Thomas Edison was a shrewd businessman and a celebrated inventor of numerous devices that have paved the way to the development of modern technology today,
Among his most famous inventions is the phonograph and the light bulb. He was also the one who invented the motion picture camera, which what got him his nickname, 'The Wizard of Menlo Park.'
Edison was also highly regarded as the first inventor in history to have used mass production in the invention process. He has more than a thousand patents in the United States, not counting the patents he has in some countries in Europe like Germany, France, and the United Kingdom. Today you are about to find out how life started for this well-respected, highly-intellectual man.
Thomas Edison was the last of 7 children. He was born February 11, 1847 to a Canadian father and a New Yorker mother. He was born in Michigan, and growing up as a boy, he was noted to have a wandering mind, and was described by one of his teachers to be “addled.”
Because of this, he was taken out of school by his mother, and was taught at home instead. He described himself to be like his mother, and knew at a young age that he was destined for great things. He had this strong feeling that he must not disappoint his parents, especially his mother.
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Young Tom succumbed to scarlet fever at a young age and it was then that his hearing problems started. He had a middle-ear infection that would keep coming back. When they moved to another town, he sold newspapers and candies to passing trains, and also sold vegetables to add to his income. But all through out, he continued to study qualitative analysis, though he wasn't even able to study in high school.
He was considered to have a highly independent style of learning, which could have been the reason why he repeatedly questioned the mathematical and scientific theories that existed at that time, especially when it comes to electricity. He had an exceptional memory and patience that suited his love for performing experiments on his own. This led to the formulation of his own theories, continuously feeding his brain with new knowledge, and often challenging his own beliefs and theories.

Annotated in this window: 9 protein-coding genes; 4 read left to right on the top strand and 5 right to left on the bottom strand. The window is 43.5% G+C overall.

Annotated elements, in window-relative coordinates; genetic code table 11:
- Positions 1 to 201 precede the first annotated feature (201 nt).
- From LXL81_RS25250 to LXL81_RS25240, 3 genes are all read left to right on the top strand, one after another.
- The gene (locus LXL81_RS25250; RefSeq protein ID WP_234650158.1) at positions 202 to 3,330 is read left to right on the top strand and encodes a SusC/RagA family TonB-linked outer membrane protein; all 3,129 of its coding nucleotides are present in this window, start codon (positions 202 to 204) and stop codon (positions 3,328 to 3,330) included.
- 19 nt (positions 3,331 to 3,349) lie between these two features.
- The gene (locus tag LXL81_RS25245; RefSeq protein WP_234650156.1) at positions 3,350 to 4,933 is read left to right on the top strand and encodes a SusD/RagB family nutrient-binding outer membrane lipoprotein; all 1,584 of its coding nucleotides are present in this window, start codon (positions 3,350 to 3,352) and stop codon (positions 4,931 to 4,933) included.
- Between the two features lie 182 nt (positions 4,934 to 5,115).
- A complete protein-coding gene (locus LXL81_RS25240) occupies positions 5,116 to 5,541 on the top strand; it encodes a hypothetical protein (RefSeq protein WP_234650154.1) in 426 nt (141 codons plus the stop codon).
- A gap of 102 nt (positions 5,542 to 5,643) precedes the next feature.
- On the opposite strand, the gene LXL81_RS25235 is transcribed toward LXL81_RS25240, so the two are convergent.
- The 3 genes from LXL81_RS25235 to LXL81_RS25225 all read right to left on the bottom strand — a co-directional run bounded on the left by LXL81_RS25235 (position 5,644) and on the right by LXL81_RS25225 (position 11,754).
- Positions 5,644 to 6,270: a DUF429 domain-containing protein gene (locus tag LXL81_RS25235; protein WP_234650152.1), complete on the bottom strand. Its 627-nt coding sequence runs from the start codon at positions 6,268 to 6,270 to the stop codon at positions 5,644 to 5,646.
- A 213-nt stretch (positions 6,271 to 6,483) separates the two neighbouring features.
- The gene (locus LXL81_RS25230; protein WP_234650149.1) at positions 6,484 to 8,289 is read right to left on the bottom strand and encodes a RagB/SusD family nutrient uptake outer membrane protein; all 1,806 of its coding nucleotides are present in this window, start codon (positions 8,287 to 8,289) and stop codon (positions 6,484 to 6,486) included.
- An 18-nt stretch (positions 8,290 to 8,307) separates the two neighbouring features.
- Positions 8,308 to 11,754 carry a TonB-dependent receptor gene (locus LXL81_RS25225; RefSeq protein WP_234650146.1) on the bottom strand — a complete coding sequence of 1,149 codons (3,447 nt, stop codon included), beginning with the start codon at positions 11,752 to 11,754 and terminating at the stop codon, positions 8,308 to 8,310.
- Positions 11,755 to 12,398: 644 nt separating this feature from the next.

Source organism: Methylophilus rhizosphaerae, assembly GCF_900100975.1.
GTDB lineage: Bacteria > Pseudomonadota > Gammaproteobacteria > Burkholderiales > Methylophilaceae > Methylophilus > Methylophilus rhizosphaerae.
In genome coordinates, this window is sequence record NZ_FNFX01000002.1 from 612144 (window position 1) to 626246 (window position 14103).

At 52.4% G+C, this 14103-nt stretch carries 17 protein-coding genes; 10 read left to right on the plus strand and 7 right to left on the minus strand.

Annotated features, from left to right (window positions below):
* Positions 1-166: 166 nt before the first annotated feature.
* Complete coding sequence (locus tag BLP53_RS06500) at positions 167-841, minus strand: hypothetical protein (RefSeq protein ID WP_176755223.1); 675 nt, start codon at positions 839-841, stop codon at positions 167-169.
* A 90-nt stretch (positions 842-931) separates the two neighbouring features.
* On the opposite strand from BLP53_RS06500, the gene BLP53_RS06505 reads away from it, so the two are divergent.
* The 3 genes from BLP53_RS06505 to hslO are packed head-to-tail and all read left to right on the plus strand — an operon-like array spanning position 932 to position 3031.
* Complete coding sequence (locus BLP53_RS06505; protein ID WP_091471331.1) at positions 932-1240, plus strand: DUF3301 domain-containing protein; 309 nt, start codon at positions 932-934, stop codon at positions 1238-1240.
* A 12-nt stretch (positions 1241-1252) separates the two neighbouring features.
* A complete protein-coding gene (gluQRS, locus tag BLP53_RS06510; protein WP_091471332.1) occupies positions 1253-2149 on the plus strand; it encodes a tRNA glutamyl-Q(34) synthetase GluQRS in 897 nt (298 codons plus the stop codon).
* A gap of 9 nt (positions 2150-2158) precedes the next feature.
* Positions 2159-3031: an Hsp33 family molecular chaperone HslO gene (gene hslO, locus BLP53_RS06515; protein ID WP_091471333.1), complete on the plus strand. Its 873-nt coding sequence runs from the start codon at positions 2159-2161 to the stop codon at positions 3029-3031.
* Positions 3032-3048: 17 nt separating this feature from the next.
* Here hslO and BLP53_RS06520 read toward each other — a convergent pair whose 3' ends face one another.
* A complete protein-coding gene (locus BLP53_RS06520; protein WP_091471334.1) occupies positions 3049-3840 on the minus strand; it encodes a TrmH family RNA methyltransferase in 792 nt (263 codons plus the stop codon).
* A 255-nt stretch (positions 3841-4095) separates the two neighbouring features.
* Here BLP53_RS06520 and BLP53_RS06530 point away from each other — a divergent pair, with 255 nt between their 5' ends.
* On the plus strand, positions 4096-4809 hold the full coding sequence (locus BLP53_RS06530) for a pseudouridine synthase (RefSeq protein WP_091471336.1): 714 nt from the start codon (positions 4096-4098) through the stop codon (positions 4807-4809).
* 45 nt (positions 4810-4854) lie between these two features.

He would often say, “I accept almost nothing dealing with electricity without thoroughly testing it first.”
Thomas Edison, as a young teenage boy, also distributed campaign literature on Abraham Lincoln's behalf. He considered the man his hero, and even spread photographs of “the great emancipator” in flattering poses. His publishing venture earned him extra income for the chemical laboratory he had set up in his own basement.
And even if his mother was very tolerant and patient with her son's “developing theories and inventions,” there came a time when she can no longer stand the odors of the chemicals coming from the basement and he was forced to place them all in a locked basement room and the rest of them in his locker on the train.
Edison was also given the chance to have an operation that would restore his hearing. However he declined the offer as he was scared that a noisy world would make it difficult for him to relearn how to go about channeling his thinking.
By 14 years old, Tom was already 80% deaf in his right ear, and 100% deaf on his left ear. The only thing that bothered him about this impediment is the fact he can no longer hear the beautiful sound birds make. Edison loved birds, and create an aviary with more than 5,000 species later on in his life.
He also learned how to do Morse code and work the telegraph. By 15 years old, he became a telegraph operator, acting as a replacement for those who had gone off to join the civil war. After that, he worked as a tramp operator.
Edison became a telegrapher for Western Union when he was 19 years old. He insisted working on the night shift as this gave him lots of time to read and experiment—something that caused him his job in the end. One night, he accidentally spilled sulfuric acid which leaked to his boss's desk down below. He was fired the next day.
This didn't stop Edison from plowing on with his passion—inventing. And through the course of time, he was able to come up with some of the best devices man has ever known. Thanks to him, our world today is brighter—quite literally.
Here are some of the inventions that this man has given to humanity:
Tom never would have done it without the help of his loving and patient mother,. She never gave up on him in spite of him being unusually unique. But thanks to Edison's gift of perseverance, he was able to make his own weaknesses as strengths. A remarkable man, indeed.